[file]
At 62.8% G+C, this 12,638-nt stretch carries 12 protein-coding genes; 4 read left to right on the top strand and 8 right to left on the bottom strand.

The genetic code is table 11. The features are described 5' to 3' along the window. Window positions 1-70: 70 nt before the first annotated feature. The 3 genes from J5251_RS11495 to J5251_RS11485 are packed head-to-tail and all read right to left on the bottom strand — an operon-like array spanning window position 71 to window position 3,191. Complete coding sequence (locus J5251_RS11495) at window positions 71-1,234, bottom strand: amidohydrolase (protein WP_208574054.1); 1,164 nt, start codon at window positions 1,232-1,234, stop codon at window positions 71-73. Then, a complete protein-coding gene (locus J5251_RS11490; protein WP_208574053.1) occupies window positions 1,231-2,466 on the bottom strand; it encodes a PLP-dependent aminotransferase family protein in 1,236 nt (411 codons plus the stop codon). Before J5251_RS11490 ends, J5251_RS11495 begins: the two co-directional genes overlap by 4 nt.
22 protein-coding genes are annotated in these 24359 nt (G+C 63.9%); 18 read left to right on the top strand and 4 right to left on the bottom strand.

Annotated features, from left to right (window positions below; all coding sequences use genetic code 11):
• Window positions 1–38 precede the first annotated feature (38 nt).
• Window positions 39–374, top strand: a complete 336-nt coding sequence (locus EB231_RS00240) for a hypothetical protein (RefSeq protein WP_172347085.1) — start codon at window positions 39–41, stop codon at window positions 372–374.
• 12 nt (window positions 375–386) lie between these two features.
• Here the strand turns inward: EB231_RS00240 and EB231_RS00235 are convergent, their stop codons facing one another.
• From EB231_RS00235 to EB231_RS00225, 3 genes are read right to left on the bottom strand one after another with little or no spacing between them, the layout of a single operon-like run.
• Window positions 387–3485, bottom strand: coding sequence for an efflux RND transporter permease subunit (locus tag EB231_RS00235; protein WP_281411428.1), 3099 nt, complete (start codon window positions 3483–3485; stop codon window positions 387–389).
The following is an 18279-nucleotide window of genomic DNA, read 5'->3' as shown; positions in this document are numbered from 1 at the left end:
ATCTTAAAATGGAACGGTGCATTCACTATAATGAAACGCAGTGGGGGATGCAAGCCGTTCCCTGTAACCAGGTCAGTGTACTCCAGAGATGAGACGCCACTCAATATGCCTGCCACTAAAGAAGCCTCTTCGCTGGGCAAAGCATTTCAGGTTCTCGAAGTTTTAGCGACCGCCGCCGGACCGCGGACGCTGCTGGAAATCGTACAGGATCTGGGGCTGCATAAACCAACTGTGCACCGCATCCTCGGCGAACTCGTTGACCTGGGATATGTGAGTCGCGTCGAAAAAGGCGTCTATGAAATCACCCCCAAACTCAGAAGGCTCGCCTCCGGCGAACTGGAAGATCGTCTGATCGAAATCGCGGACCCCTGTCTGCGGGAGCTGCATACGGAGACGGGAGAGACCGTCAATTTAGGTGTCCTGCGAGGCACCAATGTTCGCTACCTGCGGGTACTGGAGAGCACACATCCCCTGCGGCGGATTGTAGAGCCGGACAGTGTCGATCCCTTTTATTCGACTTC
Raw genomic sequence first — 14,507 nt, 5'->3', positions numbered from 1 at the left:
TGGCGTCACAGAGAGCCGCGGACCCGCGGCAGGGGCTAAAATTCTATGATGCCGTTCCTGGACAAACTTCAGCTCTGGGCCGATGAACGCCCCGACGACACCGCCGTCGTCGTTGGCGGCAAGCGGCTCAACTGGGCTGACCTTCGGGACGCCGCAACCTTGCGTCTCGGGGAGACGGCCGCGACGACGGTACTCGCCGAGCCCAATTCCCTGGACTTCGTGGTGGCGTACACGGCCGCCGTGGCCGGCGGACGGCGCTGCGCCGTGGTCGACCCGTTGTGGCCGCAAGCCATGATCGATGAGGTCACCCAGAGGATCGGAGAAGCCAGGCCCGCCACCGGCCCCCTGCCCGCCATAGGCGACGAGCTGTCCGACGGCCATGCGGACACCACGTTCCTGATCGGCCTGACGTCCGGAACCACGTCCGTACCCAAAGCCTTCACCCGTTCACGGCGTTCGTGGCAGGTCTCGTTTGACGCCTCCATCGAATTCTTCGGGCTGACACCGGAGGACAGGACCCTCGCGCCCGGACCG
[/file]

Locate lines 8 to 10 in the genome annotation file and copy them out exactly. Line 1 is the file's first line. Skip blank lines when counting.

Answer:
• Here the strand turns inward: EB231_RS00240 and EB231_RS00235 are convergent, their stop codons facing one another.
• From EB231_RS00235 to EB231_RS00225, 3 genes are read right to left on the bottom strand one after another with little or no spacing between them, the layout of a single operon-like run.
• Window positions 387–3485, bottom strand: coding sequence for an efflux RND transporter permease subunit (locus tag EB231_RS00235; protein WP_281411428.1), 3099 nt, complete (start codon window positions 3483–3485; stop codon window positions 387–389).